Like most people around the world, I was shocked when Diana, Princess of Wales was killed in a car crash in 1997. What a waste of life! I felt sorry for her two boys who had just lost their mother in the most dramatic and public fashion.

Fast forward to 2017, 20 years after the event. And we have her youngest boy, Prince Harry looking back at what must have been one of the most traumatic event in his life, and saying in an interview: “My mother had just died, and I had to walk a long way behind her coffin, surrounded by thousands of people watching me while millions more did on television. I don’t think any child should be asked to do that, under any circumstances. I don’t think it would happen today.”

Sorry Harry, but today, the same thing would have happened..

The BBC notes that the comment by the young royal “contain an implied criticism of his immediate family.”

The broadcaster said: “They could have decided in 1997 that he was too young to walk, so publicly, behind Diana’s coffin.”

Hmmm. … the media does indeed have a very short memory.

Why did Harry together with brother Prince William, their father Prince Charles and their grandfather Prince Philip, walk behind Diana’s coffin? Of course, let us not forget Earl Spencer, Diana’s brother, who famously slammed the royal family in his eulogy.

Prince Harry was not blaming the royal family. He was blaming the media. He was blaming the public that the royal family worked so hard to serve.

Following the aftermath of Diana’s death, the royal family stayed firmly rooted in Balmoral as the media, backed by public outcry, slammed the Queen for her insensitivity in dealing with the death of the very much loved Diana.

I never really understood the outcry. I never really understood, why days after her death, the Queen, Prince Charles and the two grieving boys, were forced to disembark from their cars in London, to view the large display of flowers, cards and gifts placed by the public at Buckingham Palace for Diana.

When the world’s TV cameras showed the boys, smartly dressed in suits and ties, walking around the sea of flowers, reading the cards and greeting members of the mourning public, my anger grew.

The grieving public wanted to see the royal family mourn. They wanted to see the two young boys – Prince Harry was only 12 years old at the time – walk around with a sad face. Why? Seriously, why?

I can only assume the Queen and Prince Charles were advised to take the boys and make a public display of them. Pressure was put on them. By whom, take a guess. And I can only assume that there was resistance to do so by the both of them. And rightly so.

I lost my father when I was 14 years old. It was a very heart rending and painful thing to go through. The last thing I wanted to do was to go out in the full glare of the public, dressed up and smile. But Prince Harry and Prince William did.

They should have been left in Balmoral. They should be in their pyjamas and dressing gowns, privately grieving for their mother with their father, grandmother and grandfather to comfort them. So what if their father is the heir to the throne and their grandmother the Queen of Great Britain.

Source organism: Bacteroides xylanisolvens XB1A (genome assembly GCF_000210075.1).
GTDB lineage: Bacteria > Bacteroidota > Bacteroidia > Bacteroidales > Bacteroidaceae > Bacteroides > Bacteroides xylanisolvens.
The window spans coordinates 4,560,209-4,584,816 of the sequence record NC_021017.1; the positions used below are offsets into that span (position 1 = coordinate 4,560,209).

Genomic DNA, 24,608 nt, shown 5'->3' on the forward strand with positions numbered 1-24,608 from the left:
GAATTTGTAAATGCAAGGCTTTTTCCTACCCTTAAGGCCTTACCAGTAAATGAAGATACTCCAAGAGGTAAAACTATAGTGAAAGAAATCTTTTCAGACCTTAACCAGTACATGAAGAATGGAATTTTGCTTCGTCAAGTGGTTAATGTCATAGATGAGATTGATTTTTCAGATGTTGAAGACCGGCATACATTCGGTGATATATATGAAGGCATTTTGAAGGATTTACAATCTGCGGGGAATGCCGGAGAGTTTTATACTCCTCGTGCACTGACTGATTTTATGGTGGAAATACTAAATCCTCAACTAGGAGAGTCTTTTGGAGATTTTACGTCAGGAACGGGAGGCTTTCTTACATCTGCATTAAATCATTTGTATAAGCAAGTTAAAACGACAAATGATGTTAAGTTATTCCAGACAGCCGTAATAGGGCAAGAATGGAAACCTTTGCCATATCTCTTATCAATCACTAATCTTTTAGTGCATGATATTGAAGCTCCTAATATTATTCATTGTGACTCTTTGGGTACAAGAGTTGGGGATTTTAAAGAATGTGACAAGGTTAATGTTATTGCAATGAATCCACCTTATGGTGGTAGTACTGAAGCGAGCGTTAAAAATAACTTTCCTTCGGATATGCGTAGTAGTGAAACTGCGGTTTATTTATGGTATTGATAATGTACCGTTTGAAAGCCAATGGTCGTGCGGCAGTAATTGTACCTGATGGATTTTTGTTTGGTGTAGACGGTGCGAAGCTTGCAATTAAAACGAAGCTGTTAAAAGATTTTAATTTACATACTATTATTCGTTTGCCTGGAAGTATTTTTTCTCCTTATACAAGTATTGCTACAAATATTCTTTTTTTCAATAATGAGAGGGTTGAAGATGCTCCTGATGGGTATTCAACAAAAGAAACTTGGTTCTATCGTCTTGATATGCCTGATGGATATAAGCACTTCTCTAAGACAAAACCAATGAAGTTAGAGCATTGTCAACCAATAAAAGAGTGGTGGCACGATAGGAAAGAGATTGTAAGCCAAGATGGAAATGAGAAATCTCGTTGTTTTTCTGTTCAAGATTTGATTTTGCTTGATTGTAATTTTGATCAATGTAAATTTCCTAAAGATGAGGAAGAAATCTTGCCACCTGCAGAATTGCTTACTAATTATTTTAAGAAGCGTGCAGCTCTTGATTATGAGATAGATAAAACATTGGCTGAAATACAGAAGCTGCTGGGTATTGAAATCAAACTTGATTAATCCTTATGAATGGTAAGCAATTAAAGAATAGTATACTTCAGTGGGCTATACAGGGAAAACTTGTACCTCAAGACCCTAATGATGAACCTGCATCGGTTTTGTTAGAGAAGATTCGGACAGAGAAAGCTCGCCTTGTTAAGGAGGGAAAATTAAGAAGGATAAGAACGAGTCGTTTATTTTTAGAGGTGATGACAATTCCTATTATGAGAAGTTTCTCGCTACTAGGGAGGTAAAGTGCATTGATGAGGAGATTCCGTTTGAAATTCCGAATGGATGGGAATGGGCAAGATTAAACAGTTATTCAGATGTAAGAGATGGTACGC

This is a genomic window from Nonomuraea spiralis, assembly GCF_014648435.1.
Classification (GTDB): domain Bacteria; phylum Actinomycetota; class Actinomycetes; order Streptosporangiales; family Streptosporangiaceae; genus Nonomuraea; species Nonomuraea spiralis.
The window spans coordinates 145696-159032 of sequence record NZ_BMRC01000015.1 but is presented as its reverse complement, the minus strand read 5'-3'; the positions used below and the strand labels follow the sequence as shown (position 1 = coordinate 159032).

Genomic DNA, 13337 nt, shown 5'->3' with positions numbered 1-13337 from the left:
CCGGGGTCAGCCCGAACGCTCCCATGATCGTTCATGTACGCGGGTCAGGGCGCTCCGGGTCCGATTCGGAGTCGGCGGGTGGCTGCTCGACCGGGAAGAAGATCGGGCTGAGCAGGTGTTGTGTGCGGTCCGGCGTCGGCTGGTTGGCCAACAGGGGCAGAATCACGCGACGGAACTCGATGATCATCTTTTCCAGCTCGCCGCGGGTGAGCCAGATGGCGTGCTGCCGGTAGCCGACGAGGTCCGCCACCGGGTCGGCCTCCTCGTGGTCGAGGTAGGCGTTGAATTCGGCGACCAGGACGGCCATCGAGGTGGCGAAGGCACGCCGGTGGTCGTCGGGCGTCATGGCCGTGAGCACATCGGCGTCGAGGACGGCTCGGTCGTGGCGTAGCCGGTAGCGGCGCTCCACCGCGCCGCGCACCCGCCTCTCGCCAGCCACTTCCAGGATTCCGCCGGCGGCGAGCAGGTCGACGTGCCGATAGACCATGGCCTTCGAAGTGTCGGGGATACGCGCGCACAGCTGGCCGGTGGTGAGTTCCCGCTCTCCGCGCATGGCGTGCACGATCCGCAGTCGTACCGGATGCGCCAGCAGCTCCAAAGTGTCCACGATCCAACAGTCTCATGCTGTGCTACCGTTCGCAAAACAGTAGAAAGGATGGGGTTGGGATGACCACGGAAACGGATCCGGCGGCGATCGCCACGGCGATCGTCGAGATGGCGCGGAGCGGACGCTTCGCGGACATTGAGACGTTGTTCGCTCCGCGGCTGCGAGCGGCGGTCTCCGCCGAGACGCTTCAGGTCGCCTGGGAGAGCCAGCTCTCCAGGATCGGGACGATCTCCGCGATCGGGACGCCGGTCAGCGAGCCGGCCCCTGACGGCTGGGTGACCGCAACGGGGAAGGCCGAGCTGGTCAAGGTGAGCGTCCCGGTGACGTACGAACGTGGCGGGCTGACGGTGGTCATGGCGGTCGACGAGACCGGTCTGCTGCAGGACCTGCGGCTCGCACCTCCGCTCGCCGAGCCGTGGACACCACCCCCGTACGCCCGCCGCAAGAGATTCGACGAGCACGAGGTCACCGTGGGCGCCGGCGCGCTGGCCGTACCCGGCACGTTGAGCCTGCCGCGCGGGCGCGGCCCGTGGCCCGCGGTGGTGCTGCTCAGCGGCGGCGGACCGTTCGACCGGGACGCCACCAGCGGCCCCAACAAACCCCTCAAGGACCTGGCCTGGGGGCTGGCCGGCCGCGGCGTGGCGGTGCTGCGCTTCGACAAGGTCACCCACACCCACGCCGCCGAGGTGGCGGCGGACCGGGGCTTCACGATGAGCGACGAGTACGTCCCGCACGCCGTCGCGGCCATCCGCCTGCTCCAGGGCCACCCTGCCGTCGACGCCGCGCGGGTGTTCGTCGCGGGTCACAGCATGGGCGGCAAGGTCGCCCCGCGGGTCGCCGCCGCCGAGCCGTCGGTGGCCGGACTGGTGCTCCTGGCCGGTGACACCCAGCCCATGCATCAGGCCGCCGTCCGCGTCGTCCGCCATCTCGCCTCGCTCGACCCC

As far as I was concerned, they were just two poor boys who had just lost their mother.

They should NOT have been forced to put on fancy clothes and put on a brave front to face the public. Who made them do that?

Any counsellor will say that to thrust the two boys so soon in the public eye, to “do their public duty, was nothing short of cruel and heartless. That is what the British media did. That is what the British public wanted.

So don’t be surprised if the royal boys are not too thrilled by the media. And let’s not forget how photographers – freelancers or newspaper-employed – harassed their mother right up to her death. Then the focus turned to Harry and William. And sadly now Prince George and Princess Charlotte.

Come on guys, leave the boys alone. They have done well in talking about their mother’s death in the hope to help others to open up and talk about their own internal conflicts. But let’s stop blaming anyone for what they went through, least of all their immediate family members.

If you are looking for someone to blame, look at yourself.

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My five-year-old daughter and our 11-month-old puppy

Priya and Sasha … happily tired after playing with one another.

I must have been mad. Actually, let’s be honest. I was mad. How could I, a career woman, an adult with brains, agree to take on an 8-week old puppy with a four-year-old daughter at home?
Well, mad and STUPID I would say! And don’t forget to take into account a husband who behaves more like a teenager than a father.
So, in a rather stupid fashion I gave in to: “I have always wanted to have a dog” whine from the husband.
Why you may ask. Well, for one, I am a firm believer that when you really, really, really want something, get it.
Of course, it was the husband who wanted the dog. And now, we all pay for the decision – my decision!
After 9 months of pain, dog pee, and all the other crap that comes with it, the husband is still very much in love with Sasha – the dog, not the daughter.